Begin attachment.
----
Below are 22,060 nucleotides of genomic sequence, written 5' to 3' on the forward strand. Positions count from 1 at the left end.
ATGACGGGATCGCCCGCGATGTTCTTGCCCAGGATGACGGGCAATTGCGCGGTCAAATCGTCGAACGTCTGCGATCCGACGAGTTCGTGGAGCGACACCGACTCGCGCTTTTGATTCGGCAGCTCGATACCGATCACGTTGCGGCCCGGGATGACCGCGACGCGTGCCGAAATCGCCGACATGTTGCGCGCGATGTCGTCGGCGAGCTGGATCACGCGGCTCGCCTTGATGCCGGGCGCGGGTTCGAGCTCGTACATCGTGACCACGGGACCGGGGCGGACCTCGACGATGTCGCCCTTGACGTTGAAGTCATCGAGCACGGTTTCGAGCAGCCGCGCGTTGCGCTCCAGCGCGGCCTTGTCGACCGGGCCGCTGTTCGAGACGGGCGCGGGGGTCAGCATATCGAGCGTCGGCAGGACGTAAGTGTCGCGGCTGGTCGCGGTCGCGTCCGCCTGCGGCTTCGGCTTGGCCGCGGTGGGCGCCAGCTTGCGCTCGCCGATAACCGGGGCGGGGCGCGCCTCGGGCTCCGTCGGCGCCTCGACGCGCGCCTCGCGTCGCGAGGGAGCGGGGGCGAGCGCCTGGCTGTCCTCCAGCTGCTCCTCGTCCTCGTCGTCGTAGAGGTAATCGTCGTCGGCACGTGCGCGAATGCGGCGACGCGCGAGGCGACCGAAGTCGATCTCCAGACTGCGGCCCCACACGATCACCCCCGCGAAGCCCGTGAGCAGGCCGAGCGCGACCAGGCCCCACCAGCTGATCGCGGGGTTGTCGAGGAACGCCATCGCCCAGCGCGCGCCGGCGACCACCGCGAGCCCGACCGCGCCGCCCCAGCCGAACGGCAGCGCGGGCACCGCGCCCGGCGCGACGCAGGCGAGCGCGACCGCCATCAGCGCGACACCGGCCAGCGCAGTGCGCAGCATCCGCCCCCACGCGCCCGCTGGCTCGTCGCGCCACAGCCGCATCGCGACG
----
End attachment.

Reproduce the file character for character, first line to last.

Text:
Below are 22,060 nucleotides of genomic sequence, written 5' to 3' on the forward strand. Positions count from 1 at the left end.
ATGACGGGATCGCCCGCGATGTTCTTGCCCAGGATGACGGGCAATTGCGCGGTCAAATCGTCGAACGTCTGCGATCCGACGAGTTCGTGGAGCGACACCGACTCGCGCTTTTGATTCGGCAGCTCGATACCGATCACGTTGCGGCCCGGGATGACCGCGACGCGTGCCGAAATCGCCGACATGTTGCGCGCGATGTCGTCGGCGAGCTGGATCACGCGGCTCGCCTTGATGCCGGGCGCGGGTTCGAGCTCGTACATCGTGACCACGGGACCGGGGCGGACCTCGACGATGTCGCCCTTGACGTTGAAGTCATCGAGCACGGTTTCGAGCAGCCGCGCGTTGCGCTCCAGCGCGGCCTTGTCGACCGGGCCGCTGTTCGAGACGGGCGCGGGGGTCAGCATATCGAGCGTCGGCAGGACGTAAGTGTCGCGGCTGGTCGCGGTCGCGTCCGCCTGCGGCTTCGGCTTGGCCGCGGTGGGCGCCAGCTTGCGCTCGCCGATAACCGGGGCGGGGCGCGCCTCGGGCTCCGTCGGCGCCTCGACGCGCGCCTCGCGTCGCGAGGGAGCGGGGGCGAGCGCCTGGCTGTCCTCCAGCTGCTCCTCGTCCTCGTCGTCGTAGAGGTAATCGTCGTCGGCACGTGCGCGAATGCGGCGACGCGCGAGGCGACCGAAGTCGATCTCCAGACTGCGGCCCCACACGATCACCCCCGCGAAGCCCGTGAGCAGGCCGAGCGCGACCAGGCCCCACCAGCTGATCGCGGGGTTGTCGAGGAACGCCATCGCCCAGCGCGCGCCGGCGACCACCGCGAGCCCGACCGCGCCGCCCCAGCCGAACGGCAGCGCGGGCACCGCGCCCGGCGCGACGCAGGCGAGCGCGACCGCCATCAGCGCGACACCGGCCAGCGCAGTGCGCAGCATCCGCCCCCACGCGCCCGCTGGCTCGTCGCGCCACAGCCGCATCGCGACG